Wednesday, October 3, 2012

Maria Freire | AMA's Permanent Collection


Vibrante (1977) by Maria Freire (Uruguay)
Collection OAS AMA | Art Museum of the Americas




Maria Freire 
(Uruguay, born 1917) 
More on AMA's Permanent CollectionSearchable Collection Database
AMA | Art Museum of the Americas

Maria Freire is one of the most important artists to emerge from South America. Her contributions to the artistic experimentations that led to the period known as geometric abstraction in Latin America are of a daring and restless character. Her formal education took place at the Círculo de Bellas Artes (1938-1943) under the tutelage of José Cuneo and Severino Pose and at the Universidad del Trabajo, under the teachings of Antonio Pose. 

With her husband José Pedro Costigliolo (1902-1985), Freire formed one of the most dynamic artistic teams in Latin American art history. Influenced by a wide range of European artists (Antoine Pevsner and Georges Vantongerloo for example) and other expressions like African art and European non-figurative art, Freire was already by the 1940s working on abstract compositions. What this tells us about Freire is that she was an artist immersed in breaking away from the referential, from the traditional, and that she looked at not only her immediate sources in Latin America for inspiration but to European and African ways of artistic expression.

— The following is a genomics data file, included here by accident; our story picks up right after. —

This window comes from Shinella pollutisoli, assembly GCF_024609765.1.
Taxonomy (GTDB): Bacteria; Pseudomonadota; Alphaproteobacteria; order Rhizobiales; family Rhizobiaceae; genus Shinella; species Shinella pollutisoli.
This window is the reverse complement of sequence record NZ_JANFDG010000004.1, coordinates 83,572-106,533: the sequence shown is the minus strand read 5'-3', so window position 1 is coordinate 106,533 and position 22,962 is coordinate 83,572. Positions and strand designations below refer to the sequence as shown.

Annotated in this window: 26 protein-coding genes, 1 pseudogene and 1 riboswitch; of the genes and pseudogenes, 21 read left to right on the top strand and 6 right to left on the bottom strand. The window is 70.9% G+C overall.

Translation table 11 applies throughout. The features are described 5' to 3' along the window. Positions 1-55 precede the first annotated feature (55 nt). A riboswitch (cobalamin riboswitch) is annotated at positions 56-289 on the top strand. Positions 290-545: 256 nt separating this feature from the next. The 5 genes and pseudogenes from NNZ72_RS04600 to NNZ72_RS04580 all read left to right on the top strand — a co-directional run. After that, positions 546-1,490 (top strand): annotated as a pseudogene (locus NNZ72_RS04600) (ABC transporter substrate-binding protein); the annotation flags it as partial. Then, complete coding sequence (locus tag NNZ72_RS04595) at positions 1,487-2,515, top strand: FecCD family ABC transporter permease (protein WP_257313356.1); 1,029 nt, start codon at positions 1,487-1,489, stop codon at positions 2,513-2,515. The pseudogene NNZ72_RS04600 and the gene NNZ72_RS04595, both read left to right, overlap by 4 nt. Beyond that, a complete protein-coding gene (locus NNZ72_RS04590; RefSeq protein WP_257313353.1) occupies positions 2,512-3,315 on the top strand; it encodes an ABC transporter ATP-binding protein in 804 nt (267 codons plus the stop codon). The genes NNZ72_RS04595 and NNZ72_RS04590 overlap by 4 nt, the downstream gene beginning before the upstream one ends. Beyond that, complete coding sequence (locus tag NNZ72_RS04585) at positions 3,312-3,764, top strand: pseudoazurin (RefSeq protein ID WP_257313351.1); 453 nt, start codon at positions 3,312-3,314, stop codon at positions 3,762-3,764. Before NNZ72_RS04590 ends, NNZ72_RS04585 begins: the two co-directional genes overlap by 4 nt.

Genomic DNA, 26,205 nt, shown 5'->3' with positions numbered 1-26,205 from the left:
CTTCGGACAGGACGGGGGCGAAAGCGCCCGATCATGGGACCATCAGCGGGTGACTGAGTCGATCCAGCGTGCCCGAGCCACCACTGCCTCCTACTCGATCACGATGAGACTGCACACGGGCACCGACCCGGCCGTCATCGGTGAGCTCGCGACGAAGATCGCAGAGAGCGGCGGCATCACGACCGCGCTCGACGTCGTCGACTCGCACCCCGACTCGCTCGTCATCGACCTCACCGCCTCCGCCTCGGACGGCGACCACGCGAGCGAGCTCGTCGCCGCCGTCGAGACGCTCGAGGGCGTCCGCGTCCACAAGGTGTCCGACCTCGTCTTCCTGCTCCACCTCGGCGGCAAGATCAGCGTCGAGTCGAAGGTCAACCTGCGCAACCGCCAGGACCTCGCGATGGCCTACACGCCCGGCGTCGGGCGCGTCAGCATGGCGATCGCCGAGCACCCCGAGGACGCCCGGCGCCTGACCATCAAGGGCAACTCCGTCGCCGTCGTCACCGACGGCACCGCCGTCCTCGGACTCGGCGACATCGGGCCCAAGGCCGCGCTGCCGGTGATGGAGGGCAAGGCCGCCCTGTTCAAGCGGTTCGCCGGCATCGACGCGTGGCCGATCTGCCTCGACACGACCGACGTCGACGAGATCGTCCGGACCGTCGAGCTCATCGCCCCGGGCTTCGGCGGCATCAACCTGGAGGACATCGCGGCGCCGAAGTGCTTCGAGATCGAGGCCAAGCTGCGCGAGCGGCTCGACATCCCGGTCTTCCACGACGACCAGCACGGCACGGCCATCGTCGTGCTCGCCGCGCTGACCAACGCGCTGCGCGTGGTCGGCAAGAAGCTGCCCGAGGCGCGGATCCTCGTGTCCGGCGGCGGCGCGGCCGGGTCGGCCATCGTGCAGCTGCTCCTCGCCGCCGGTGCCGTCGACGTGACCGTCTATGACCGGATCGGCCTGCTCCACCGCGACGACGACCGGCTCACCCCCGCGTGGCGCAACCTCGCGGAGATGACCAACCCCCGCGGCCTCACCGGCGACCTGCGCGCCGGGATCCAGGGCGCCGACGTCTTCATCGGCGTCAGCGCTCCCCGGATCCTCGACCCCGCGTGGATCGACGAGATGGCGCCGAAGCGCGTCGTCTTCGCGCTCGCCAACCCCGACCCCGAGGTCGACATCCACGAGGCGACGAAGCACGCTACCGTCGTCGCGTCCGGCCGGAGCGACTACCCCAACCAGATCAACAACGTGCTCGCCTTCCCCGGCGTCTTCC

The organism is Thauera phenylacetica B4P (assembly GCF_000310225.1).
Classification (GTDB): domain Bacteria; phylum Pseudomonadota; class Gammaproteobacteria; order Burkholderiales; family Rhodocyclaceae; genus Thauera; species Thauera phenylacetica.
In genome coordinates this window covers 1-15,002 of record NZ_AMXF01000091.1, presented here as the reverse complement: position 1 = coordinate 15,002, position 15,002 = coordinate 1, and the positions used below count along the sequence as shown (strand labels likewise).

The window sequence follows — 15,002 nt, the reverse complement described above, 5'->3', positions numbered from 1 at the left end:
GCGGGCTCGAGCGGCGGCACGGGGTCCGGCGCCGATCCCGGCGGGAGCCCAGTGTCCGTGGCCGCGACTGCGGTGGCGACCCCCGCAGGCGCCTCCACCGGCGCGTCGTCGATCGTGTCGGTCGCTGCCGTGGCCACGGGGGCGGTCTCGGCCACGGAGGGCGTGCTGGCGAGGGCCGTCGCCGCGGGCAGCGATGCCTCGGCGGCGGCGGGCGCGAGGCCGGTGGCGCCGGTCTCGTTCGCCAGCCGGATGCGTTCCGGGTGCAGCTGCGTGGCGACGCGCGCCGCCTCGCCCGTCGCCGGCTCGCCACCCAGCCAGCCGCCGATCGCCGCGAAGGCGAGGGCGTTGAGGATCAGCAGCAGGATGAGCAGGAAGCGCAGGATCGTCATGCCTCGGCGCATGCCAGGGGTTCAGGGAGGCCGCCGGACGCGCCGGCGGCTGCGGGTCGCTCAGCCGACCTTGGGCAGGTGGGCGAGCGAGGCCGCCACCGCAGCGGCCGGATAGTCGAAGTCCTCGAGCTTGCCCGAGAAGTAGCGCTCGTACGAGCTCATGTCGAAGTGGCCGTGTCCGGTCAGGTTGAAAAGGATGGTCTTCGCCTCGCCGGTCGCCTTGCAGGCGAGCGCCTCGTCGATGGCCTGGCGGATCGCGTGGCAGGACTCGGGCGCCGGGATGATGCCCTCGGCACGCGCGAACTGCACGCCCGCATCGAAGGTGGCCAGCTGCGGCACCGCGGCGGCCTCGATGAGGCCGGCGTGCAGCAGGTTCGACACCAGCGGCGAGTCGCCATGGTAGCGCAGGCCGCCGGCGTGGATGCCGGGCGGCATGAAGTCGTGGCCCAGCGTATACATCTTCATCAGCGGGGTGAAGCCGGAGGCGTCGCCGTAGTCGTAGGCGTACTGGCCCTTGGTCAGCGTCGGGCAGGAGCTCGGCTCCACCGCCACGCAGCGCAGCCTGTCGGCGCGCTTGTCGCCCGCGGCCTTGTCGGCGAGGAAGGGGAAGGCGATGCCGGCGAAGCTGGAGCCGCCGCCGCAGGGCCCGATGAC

This is remarkable for two reasons: she was a woman artist who displayed a strong independent spirit, and because as an artist within the geometric abstraction generation from Latin America she was at the forefront of change. Freire’s influences were not dictated by her fellow contemporary Latin American artists, but by her travels throughout the world and her desire to transform the way we looked at art and life. 

Vibrante, from 1977, on display at the Art Museum of the America’s show ‘Constellations,’ is an example of Freire’s lifelong experimentation with abstraction. The richly colored lines create blocks of shadows and light, which create a narrative of color. Freire is recognized as an artist that challenged contemporary notions of art and set a model of an independent Latin American woman artist.  




1 comment:

  1. "I saw this picture in the school library where someone's face was all made up of fruits and vegetables," my son said. "Would be cool to have one of those in my room."
    He and I searched for art about "vegetables" in wahooart.com and immediately found this one, http://en.wahooart.com/A55A04/w.nsf/OPRA/BRUE-8BWLKG, by Giuseppe Arcimboldo, which fits the bill to the nearest pear.

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